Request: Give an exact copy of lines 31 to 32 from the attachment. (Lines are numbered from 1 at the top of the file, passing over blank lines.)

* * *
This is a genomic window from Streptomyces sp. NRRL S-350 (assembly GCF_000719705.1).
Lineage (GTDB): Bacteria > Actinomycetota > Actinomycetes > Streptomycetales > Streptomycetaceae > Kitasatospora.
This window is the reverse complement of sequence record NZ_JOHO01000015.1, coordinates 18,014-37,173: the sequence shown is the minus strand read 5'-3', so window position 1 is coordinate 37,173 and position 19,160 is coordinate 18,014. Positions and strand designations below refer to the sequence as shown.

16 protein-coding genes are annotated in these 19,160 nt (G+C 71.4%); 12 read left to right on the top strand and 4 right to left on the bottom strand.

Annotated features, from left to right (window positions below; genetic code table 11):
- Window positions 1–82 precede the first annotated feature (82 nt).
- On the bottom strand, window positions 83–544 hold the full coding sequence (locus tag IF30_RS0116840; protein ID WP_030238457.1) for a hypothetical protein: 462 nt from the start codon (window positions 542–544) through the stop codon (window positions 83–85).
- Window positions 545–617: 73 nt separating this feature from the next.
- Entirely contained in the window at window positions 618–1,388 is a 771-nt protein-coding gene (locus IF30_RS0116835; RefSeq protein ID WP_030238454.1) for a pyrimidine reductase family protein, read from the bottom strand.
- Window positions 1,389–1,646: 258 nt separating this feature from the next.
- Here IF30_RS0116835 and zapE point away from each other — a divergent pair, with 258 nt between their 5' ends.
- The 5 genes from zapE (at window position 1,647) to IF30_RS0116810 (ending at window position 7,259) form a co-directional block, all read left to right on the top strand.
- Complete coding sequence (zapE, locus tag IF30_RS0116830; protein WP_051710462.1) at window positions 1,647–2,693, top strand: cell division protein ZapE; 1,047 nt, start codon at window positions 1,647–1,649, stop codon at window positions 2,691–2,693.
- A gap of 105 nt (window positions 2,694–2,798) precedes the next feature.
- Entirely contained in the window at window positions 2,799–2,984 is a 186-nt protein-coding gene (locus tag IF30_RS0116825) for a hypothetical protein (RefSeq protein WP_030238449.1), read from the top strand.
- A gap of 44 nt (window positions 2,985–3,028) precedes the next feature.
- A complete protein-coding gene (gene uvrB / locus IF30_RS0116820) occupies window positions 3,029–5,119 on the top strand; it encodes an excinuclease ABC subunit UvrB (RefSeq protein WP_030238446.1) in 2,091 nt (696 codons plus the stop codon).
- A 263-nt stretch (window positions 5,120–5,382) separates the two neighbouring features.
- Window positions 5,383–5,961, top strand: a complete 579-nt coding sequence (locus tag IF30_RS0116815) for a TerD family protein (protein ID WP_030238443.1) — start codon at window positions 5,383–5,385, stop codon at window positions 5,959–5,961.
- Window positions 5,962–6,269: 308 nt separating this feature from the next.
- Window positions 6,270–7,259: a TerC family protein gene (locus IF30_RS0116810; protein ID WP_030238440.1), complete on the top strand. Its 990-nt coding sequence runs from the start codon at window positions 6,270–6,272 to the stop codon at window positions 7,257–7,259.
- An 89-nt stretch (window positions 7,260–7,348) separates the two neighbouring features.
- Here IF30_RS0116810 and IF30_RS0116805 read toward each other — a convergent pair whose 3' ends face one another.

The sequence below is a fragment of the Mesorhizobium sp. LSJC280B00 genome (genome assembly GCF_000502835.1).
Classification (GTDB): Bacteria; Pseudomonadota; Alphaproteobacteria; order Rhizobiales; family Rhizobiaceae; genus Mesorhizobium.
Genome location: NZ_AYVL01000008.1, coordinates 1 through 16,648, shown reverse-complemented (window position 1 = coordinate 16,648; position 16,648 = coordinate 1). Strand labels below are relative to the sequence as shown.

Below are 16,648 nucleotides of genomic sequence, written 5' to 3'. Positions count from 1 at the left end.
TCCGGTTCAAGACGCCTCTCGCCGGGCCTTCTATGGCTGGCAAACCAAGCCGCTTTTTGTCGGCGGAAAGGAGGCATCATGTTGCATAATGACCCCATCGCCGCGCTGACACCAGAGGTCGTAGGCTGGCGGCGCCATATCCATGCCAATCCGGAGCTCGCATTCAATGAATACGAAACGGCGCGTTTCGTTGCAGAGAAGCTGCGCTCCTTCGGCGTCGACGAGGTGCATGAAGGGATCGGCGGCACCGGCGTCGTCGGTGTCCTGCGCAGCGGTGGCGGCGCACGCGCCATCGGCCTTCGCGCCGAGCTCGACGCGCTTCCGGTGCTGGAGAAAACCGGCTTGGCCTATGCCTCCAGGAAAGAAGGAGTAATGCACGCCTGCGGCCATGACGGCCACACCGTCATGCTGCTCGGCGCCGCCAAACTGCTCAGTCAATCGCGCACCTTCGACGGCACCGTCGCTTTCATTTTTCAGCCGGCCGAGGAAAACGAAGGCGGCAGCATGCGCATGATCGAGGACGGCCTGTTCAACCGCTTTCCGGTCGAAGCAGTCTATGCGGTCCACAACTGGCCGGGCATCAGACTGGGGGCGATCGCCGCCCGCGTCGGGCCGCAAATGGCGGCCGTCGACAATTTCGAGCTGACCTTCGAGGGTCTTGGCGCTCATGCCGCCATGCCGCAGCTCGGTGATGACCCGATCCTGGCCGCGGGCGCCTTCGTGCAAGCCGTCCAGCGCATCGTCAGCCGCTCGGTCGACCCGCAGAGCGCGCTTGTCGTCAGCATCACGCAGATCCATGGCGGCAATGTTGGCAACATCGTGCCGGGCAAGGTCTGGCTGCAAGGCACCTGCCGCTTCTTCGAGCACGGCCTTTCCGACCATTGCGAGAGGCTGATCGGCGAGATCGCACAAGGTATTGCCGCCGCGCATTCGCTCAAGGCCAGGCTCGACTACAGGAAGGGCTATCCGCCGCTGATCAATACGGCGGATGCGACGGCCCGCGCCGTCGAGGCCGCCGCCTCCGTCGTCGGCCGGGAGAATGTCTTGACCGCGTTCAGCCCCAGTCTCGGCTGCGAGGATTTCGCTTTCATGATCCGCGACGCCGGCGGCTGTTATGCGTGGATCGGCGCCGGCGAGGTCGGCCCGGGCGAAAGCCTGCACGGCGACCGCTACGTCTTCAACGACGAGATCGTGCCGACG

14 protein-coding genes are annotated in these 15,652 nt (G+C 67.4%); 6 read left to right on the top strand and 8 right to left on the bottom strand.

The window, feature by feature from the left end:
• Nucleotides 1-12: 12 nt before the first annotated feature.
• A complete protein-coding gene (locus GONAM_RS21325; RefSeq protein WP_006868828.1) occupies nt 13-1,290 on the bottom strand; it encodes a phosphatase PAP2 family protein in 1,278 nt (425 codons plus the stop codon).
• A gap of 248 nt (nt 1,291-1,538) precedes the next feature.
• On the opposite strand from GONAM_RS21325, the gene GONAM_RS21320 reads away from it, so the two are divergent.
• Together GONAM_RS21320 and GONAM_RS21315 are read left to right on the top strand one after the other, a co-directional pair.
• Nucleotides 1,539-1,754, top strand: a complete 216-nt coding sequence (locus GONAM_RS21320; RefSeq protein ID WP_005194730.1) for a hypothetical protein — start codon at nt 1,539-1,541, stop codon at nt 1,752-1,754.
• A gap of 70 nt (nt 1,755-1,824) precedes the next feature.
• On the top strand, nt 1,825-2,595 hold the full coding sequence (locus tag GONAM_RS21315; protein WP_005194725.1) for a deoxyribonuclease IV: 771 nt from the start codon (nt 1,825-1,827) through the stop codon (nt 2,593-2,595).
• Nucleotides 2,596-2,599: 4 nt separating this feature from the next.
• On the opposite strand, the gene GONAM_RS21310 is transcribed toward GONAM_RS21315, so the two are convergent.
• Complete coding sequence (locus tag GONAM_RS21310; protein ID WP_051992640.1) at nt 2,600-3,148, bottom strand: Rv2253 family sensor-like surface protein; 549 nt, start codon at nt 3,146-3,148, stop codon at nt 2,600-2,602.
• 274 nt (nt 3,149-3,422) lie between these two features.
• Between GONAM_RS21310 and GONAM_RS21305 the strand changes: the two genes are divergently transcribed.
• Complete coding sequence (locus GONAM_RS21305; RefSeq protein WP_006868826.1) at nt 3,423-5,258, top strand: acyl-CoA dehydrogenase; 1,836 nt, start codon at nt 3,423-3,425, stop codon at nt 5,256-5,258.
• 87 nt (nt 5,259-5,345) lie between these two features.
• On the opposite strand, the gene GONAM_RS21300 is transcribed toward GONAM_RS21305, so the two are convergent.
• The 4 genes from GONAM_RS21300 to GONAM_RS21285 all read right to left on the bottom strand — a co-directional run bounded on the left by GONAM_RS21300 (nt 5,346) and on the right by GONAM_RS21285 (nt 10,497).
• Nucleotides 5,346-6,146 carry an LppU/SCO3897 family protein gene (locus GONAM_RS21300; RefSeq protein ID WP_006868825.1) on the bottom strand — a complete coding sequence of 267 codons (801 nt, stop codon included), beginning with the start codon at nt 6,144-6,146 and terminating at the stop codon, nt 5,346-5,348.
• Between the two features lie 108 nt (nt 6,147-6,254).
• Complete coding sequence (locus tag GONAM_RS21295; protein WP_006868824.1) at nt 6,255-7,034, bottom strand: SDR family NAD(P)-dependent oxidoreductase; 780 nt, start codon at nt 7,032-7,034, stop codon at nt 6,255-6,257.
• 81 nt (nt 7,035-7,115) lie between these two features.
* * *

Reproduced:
• Nucleotides 1-12: 12 nt before the first annotated feature.
• A complete protein-coding gene (locus GONAM_RS21325; RefSeq protein WP_006868828.1) occupies nt 13-1,290 on the bottom strand; it encodes a phosphatase PAP2 family protein in 1,278 nt (425 codons plus the stop codon).